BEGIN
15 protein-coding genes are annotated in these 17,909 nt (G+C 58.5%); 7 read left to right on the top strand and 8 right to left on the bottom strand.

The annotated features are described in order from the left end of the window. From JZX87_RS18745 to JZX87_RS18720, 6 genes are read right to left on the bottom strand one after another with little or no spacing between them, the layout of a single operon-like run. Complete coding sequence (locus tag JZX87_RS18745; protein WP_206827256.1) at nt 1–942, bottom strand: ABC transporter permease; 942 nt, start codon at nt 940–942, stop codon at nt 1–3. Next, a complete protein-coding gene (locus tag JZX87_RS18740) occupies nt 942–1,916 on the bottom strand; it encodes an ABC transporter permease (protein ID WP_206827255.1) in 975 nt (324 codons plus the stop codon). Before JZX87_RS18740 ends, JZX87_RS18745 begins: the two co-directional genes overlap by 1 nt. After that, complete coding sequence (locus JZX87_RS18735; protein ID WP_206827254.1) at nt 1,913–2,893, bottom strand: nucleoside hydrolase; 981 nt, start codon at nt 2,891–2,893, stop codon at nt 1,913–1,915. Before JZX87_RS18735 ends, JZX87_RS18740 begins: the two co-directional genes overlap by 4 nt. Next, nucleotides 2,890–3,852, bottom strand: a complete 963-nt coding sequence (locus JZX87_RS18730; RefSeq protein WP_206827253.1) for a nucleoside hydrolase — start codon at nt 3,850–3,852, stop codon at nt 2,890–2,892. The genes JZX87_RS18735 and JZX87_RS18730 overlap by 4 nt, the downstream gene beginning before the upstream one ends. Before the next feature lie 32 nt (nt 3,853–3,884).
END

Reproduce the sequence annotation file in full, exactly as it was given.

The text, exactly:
15 protein-coding genes are annotated in these 17,909 nt (G+C 58.5%); 7 read left to right on the top strand and 8 right to left on the bottom strand.

The annotated features are described in order from the left end of the window. From JZX87_RS18745 to JZX87_RS18720, 6 genes are read right to left on the bottom strand one after another with little or no spacing between them, the layout of a single operon-like run. Complete coding sequence (locus tag JZX87_RS18745; protein WP_206827256.1) at nt 1–942, bottom strand: ABC transporter permease; 942 nt, start codon at nt 940–942, stop codon at nt 1–3. Next, a complete protein-coding gene (locus tag JZX87_RS18740) occupies nt 942–1,916 on the bottom strand; it encodes an ABC transporter permease (protein ID WP_206827255.1) in 975 nt (324 codons plus the stop codon). Before JZX87_RS18740 ends, JZX87_RS18745 begins: the two co-directional genes overlap by 1 nt. After that, complete coding sequence (locus JZX87_RS18735; protein ID WP_206827254.1) at nt 1,913–2,893, bottom strand: nucleoside hydrolase; 981 nt, start codon at nt 2,891–2,893, stop codon at nt 1,913–1,915. Before JZX87_RS18735 ends, JZX87_RS18740 begins: the two co-directional genes overlap by 4 nt. Next, nucleotides 2,890–3,852, bottom strand: a complete 963-nt coding sequence (locus JZX87_RS18730; RefSeq protein WP_206827253.1) for a nucleoside hydrolase — start codon at nt 3,850–3,852, stop codon at nt 2,890–2,892. The genes JZX87_RS18735 and JZX87_RS18730 overlap by 4 nt, the downstream gene beginning before the upstream one ends. Before the next feature lie 32 nt (nt 3,853–3,884).